Virginia's lessons for Florida on Medicaid expansion
Posted June 10, 2018 6:07 p.m. EDT
A Tampa Bay Times Editorial
A Democratic governor open to compromise. A more evenly divided legislature, with some conservative Republicans finally ready to provide more low-income constituents with access to health care. Another state that wisely accepts Medicaid expansion money to cover hundreds of thousands of residents.
That describes Virginia, where last week the legislature voted to join 32 other states in accepting Medicaid expansion money. It could describe Florida next year. All voters have to do is declare health care a top priority this fall and elect a new governor and more legislators who would work together to agree on a plan to accept billions from the federal government and expand access to health care. Elections have consequences, and health care will be one.
There are lessons for Florida in the victory for health care access in Virginia. The battle to accept Medicaid expansion money had been unsuccessful for years, but voters elected Democratic Gov. Ralph Northam, who developed relationships within the Republican-led legislature. They also elected more Democrats to the legislature, narrowing the Republicans' advantage and requiring fewer Republican votes needed to approve the Medicaid expansion plan.
Second, the Trump administration and Congress inadvertently made it easier for Virginia to accept the money. They fortunately failed to repeal the Affordable Care Act, finally convincing some Republican state lawmakers that the federal law that provides for Medicaid expansion is not going away. Second, the administration began approving work requirements for able-bodied adults on Medicaid, satisfying concerns of some conservatives in Virginia and elsewhere. The Virginia plan also includes another conservative provision first adopted in Indiana that requires Medicaid recipients to pay at least a small monthly premium.
Work requirements and small monthly premiums for families so poor they qualify for Medicaid seem punitive. Florida legislators did not consider work requirements for the state's existing Medicaid plan this spring because the plan already is so skimpy it excludes able-bodied childless adults. But the trade-off of those requirements for extending health coverage to 400,000 low-income Virginians is a reasonable one, and that could be what it takes to bring Medicaid expansion to Florida.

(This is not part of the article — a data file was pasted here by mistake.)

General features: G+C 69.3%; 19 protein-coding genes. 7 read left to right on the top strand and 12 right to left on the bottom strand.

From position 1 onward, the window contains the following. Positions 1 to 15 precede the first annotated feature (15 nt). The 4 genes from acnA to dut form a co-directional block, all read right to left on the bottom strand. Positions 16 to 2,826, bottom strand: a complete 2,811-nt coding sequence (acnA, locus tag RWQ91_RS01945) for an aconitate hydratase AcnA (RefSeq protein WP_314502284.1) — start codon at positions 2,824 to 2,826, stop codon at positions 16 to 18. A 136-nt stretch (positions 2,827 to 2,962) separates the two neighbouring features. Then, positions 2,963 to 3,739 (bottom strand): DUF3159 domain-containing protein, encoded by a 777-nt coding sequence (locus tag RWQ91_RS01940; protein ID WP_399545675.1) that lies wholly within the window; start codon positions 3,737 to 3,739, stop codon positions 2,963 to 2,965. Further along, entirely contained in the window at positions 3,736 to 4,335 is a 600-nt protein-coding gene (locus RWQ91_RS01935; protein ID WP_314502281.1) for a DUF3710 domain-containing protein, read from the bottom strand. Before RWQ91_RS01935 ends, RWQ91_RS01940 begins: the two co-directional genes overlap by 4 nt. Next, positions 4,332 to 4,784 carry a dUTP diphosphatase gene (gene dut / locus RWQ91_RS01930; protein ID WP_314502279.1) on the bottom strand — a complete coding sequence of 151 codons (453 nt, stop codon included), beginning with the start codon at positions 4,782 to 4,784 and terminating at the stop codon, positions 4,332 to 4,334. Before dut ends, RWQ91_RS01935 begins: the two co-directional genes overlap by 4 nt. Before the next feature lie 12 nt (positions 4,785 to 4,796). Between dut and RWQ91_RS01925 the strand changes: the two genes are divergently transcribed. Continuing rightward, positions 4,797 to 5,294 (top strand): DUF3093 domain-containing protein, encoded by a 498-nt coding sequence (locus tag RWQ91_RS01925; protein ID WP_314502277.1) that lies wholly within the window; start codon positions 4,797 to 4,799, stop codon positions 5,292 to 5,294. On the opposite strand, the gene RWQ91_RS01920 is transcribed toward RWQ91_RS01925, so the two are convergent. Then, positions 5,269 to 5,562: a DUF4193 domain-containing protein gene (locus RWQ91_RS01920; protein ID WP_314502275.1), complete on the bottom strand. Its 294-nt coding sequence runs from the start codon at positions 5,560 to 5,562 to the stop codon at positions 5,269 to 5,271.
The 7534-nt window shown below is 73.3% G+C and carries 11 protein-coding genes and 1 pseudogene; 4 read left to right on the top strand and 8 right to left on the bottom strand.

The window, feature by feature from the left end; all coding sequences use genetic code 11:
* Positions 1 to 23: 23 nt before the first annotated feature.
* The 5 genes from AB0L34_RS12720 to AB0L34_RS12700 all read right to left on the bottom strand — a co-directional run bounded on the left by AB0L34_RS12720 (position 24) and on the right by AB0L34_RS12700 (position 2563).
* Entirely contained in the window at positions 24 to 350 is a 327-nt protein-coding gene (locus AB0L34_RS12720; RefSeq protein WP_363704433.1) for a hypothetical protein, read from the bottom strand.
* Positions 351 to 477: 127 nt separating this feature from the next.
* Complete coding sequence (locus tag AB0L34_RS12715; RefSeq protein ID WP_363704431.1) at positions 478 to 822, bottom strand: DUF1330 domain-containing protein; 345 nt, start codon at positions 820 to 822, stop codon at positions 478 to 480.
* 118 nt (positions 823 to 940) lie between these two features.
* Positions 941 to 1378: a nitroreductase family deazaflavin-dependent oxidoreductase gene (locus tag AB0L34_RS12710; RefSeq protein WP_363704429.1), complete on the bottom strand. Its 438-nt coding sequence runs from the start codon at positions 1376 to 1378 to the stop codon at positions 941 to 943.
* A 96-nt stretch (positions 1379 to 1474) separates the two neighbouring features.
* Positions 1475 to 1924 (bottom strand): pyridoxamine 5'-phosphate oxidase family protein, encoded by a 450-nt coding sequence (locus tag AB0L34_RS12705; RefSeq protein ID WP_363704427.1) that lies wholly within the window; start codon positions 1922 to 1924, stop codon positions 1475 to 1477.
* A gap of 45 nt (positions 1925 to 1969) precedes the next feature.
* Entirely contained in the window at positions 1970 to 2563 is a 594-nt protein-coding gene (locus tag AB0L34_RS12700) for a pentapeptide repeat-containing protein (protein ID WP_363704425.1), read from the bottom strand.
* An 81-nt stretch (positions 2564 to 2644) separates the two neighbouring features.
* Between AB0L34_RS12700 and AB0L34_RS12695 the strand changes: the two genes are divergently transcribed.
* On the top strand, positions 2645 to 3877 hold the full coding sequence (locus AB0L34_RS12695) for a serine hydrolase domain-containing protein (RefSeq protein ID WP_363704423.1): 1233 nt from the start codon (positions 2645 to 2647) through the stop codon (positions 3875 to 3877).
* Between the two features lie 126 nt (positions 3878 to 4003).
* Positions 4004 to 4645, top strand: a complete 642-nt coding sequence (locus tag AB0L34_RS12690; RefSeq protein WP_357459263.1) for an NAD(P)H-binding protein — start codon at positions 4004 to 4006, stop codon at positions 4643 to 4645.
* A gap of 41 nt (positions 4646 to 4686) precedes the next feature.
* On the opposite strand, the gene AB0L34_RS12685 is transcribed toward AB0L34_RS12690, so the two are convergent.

Finally, four conservative Republican senators in the Virginia Senate, including some in strong pro-Trump districts, summoned the courage to vote for Medicaid expansion and it passed that chamber by 23-17 in a special session. The governor is expected to sign it into law this week. Meanwhile, Utah and Idaho are expected to have Medicaid expansion initiatives on the ballot this fall. Just as the original Medicaid program took a few years to expand nationwide in the 1960s, the expansion is slowly continuing to take hold.
Floridians should not be left behind. A new report from the Centers for Disease Control and Prevention shows Florida has the third-highest portion of uninsured adults in the nation, at 20.1 percent in 2017. That's up from 19.8 percent the year before. The average percentage of uninsured adults is more than double in states that have not accepted Medicaid expansion money than in states that have accepted the money. Remember that the federal government will pay 90 percent of the cost of expansion, which could mean roughly $5 billion a year for Florida. And remember that nearly 1 million additional low-income Floridians could receive access to health care.
Five years ago, the Florida Senate voted 38-1 for a plan to accept Medicaid expansion money that would have saved the state millions. The Florida Chamber of Commerce, Associated Industries, the health care industry and most voters supported taking the federal money. Yet the Republican-controlled House led by two Pasco County lawmakers, then-Speaker Will Weatherford and current Speaker Richard Corcoran, refused to budge and denied access to health care for hundreds of thousands of Floridians.
It took Virginia five years to see the light. Why can't Florida be next?